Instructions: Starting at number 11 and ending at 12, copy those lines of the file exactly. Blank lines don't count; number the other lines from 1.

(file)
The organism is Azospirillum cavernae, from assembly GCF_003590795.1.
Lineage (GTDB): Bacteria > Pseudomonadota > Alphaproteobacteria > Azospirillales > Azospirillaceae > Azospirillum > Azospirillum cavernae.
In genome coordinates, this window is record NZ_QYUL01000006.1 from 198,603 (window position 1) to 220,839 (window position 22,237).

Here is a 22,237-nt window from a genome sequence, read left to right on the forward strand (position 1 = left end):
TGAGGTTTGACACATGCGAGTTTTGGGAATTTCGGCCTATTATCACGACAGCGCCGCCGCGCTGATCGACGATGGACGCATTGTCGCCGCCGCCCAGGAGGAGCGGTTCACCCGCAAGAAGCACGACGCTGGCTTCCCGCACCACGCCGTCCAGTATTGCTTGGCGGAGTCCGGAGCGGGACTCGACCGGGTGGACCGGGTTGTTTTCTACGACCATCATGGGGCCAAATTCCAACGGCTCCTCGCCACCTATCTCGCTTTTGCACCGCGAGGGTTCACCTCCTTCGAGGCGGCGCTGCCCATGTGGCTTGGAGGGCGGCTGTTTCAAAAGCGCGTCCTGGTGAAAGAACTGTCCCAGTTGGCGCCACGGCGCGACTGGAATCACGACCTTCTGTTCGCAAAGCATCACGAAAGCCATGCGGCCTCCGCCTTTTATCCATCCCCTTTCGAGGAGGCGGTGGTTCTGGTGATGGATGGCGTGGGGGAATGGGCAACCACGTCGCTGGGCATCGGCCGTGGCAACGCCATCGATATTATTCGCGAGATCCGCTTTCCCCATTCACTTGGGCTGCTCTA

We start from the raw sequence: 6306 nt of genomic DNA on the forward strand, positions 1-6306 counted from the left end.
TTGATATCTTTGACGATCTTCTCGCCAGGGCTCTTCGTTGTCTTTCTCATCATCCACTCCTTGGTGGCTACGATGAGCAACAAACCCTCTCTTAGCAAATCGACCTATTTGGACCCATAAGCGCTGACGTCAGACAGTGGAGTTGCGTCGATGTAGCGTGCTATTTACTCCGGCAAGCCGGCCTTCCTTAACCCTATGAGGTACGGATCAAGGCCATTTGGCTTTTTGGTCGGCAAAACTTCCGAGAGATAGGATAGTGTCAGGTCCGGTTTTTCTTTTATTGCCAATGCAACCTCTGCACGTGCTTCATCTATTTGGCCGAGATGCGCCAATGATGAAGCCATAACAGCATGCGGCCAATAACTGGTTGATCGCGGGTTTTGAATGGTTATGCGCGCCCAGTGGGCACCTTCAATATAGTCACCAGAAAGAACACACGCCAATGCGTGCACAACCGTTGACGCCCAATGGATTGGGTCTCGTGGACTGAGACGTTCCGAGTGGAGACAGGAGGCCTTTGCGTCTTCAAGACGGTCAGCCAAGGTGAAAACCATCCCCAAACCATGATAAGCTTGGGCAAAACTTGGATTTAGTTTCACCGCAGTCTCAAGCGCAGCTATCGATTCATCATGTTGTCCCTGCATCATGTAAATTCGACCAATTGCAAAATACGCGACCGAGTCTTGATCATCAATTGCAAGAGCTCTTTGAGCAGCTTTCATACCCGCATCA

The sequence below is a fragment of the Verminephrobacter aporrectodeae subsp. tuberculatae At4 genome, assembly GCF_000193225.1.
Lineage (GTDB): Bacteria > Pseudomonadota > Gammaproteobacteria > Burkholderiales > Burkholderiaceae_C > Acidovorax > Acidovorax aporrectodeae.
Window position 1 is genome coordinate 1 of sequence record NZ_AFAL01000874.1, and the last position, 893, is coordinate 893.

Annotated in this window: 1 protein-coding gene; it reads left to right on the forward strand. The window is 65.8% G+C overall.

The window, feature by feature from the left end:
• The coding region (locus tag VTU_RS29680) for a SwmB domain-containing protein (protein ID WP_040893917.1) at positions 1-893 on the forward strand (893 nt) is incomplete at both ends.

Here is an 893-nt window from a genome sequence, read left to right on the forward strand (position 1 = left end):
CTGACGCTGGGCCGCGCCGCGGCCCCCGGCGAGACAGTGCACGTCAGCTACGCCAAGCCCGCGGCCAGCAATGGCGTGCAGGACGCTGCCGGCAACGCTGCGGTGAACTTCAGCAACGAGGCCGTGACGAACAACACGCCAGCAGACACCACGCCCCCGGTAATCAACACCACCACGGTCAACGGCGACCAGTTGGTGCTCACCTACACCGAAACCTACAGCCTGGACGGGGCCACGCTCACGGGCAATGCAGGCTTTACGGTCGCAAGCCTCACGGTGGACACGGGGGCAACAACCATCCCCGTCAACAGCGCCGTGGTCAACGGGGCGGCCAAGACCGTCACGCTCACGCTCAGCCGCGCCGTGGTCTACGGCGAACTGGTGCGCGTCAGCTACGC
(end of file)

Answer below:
Annotated in this window: 1 protein-coding gene; it reads left to right on the forward strand. The window is 65.8% G+C overall.

The window, feature by feature from the left end: